Islam is a universal religion which has been presented to guide and serve humanity. Thus, we see that Muslims almost all over the world strive to serve fellow human beings, irrespective of their faiths. The Corona pandemic was a tragedy that called for human cooperation, empathy and brotherhood and Muslims throughout the world played a significant role in treating the sick, helping their family members cope with the tragedy and also made financial arrangements for the needy. Throughout Europe, Muslims made noteworthy philanthropic contributions to their respective communities and countries amid public health crisis. From Germany to the United Kingdom, European Muslims have coordinated relief efforts for their compatriots as a whole and not just for their coreligionists. Despite constant propaganda against Muslims and Islam, in particular, being a violent and hate-filled religion, such acts of charity and brotherhood seek to spread the true teachings of Islam through their deeds.
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Having the major themes that were mentioned in the previous article in mind, while going out for fun in Islam, we can realize if the sort of entertainment that we are up to, is lawful or not. Now, let’s have a look at a few lawful (Halal) fun activities:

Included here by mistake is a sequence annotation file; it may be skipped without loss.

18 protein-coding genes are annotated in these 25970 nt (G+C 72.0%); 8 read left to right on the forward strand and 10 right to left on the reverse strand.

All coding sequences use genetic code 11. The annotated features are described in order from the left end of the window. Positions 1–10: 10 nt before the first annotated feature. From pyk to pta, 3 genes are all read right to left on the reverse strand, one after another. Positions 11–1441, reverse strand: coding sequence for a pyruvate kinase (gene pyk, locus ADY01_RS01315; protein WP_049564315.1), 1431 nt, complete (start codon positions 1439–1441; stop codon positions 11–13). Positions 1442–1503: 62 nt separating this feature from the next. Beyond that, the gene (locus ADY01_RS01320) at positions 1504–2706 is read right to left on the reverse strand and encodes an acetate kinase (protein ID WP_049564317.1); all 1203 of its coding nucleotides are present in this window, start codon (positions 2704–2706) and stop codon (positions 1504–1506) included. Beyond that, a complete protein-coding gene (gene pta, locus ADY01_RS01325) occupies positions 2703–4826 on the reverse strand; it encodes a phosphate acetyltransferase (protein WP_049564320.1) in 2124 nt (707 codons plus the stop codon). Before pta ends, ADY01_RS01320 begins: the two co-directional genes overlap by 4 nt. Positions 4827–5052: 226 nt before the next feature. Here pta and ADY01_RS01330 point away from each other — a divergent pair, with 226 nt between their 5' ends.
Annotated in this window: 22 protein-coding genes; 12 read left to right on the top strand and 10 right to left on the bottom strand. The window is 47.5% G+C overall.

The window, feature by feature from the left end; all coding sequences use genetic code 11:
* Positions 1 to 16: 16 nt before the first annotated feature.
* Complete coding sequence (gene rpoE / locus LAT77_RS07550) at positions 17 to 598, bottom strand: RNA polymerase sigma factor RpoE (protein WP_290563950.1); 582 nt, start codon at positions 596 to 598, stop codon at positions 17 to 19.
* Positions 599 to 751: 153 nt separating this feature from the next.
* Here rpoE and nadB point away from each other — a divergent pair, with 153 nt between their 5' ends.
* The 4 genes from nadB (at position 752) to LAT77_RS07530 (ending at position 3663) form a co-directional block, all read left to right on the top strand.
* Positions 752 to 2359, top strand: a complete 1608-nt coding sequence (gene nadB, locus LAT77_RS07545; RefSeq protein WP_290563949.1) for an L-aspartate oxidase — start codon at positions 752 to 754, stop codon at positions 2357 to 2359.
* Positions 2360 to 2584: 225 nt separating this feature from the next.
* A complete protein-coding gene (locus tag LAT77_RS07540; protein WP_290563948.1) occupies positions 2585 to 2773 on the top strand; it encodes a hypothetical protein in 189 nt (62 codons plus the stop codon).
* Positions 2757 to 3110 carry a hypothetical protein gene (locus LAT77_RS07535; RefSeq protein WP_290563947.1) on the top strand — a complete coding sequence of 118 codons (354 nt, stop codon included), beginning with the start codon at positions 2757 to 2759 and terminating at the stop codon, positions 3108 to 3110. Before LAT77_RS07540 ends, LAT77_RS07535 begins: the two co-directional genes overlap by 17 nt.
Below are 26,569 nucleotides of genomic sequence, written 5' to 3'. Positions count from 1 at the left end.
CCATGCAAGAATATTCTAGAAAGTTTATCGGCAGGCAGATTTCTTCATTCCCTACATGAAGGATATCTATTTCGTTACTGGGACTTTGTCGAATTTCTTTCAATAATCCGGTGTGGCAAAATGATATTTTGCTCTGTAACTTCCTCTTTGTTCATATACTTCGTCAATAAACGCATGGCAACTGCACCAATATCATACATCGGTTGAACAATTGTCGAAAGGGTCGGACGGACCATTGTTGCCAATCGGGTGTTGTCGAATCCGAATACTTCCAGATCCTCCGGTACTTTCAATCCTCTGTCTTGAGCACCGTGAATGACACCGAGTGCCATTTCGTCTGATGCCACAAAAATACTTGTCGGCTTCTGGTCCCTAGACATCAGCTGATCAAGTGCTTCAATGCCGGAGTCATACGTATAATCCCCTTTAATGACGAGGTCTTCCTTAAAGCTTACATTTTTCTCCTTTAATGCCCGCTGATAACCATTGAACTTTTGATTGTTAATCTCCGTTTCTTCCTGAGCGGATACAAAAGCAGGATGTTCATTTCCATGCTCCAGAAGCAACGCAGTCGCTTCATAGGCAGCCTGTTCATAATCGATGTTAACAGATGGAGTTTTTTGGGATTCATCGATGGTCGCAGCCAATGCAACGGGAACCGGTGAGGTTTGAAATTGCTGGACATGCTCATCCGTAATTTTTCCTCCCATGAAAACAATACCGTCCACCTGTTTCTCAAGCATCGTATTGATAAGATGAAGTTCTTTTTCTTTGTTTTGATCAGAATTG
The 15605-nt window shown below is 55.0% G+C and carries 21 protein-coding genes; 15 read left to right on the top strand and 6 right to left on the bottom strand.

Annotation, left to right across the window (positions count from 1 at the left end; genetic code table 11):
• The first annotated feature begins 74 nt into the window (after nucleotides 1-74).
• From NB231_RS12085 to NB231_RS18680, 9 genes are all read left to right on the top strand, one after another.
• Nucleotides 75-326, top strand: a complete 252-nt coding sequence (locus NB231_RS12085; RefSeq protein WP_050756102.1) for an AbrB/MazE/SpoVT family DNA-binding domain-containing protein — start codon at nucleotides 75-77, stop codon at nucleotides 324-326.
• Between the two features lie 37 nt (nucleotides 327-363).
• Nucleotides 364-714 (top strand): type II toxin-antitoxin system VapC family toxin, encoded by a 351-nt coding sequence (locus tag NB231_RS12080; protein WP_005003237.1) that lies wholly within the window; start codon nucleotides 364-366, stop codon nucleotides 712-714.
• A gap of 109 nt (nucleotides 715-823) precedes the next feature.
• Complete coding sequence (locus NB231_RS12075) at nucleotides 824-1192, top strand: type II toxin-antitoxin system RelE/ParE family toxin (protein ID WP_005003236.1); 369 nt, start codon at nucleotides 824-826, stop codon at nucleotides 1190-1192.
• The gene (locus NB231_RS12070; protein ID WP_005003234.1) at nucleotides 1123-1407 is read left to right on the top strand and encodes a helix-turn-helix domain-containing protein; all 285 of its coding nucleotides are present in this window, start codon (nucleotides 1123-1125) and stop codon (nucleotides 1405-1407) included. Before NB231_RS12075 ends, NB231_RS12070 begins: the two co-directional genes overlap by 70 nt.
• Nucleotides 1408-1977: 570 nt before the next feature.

In Islam having a good relationship with relatives is an obligation even if that relative is not Muslim . Therefore having gatherings with friends, family and relatives is not even lawful (Halal) but also recommended, keeping in mind that in all sorts of gatherings we must avoid gossiping, backbiting, humiliating others, and using bad words, as they have prohibited in Islam [i].
In chapter (Surah) Mu’minoun when Allah is describing the features of a real believer, he says: “And those who avoid vain talk” (23: 3)
Although we have many verses with the content mentioned above, it does not mean that Muslims should be charmless and moody. Therefore we have to find out what vain talk really means. The vain talk could be a sort of talk that can annoy other people [ii]. However, telling jokes that have no bad content or have a sort of humorous attitude that can make the listener laugh and make him/her happy and energetic, is recommended in Islam. It is narrated from Imam Sadiq (AS) that “among the most precious actions in the eyes of God is to bring joy and happiness to the heart of a believer.” 
Having fun in Islam with the non-Mahram opposite sex is forbidden. Instead, getting married and enjoying a relationship with the spouse is highly recommended. It is narrated from Imam Baqir (AS) that, “the fun of a believer is in three things: enjoying his/her spouse, joking with friends, and the night prayer.”